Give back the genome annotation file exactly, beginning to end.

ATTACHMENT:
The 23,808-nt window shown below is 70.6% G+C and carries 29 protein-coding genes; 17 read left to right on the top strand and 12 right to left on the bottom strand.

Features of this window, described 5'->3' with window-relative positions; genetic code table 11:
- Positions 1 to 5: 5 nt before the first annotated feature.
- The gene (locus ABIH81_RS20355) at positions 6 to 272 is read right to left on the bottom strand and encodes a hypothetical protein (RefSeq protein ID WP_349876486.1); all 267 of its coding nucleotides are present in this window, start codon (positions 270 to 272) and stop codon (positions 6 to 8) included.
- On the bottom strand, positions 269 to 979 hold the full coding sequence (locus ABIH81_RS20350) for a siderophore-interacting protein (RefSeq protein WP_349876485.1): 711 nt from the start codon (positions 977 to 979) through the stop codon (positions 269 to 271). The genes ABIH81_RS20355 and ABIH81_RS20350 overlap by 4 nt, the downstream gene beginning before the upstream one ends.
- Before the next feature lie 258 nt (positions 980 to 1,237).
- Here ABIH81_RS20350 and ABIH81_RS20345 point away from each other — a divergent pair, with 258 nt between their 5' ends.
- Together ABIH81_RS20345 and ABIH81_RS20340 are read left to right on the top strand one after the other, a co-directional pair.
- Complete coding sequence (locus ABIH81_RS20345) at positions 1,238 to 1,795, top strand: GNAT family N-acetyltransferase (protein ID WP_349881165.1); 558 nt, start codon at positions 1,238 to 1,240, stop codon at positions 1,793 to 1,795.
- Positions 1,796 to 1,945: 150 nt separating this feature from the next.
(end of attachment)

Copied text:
The 23,808-nt window shown below is 70.6% G+C and carries 29 protein-coding genes; 17 read left to right on the top strand and 12 right to left on the bottom strand.

Features of this window, described 5'->3' with window-relative positions; genetic code table 11:
- Positions 1 to 5: 5 nt before the first annotated feature.
- The gene (locus ABIH81_RS20355) at positions 6 to 272 is read right to left on the bottom strand and encodes a hypothetical protein (RefSeq protein ID WP_349876486.1); all 267 of its coding nucleotides are present in this window, start codon (positions 270 to 272) and stop codon (positions 6 to 8) included.
- On the bottom strand, positions 269 to 979 hold the full coding sequence (locus ABIH81_RS20350) for a siderophore-interacting protein (RefSeq protein WP_349876485.1): 711 nt from the start codon (positions 977 to 979) through the stop codon (positions 269 to 271). The genes ABIH81_RS20355 and ABIH81_RS20350 overlap by 4 nt, the downstream gene beginning before the upstream one ends.
- Before the next feature lie 258 nt (positions 980 to 1,237).
- Here ABIH81_RS20350 and ABIH81_RS20345 point away from each other — a divergent pair, with 258 nt between their 5' ends.
- Together ABIH81_RS20345 and ABIH81_RS20340 are read left to right on the top strand one after the other, a co-directional pair.
- Complete coding sequence (locus ABIH81_RS20345) at positions 1,238 to 1,795, top strand: GNAT family N-acetyltransferase (protein ID WP_349881165.1); 558 nt, start codon at positions 1,238 to 1,240, stop codon at positions 1,793 to 1,795.
- Positions 1,796 to 1,945: 150 nt separating this feature from the next.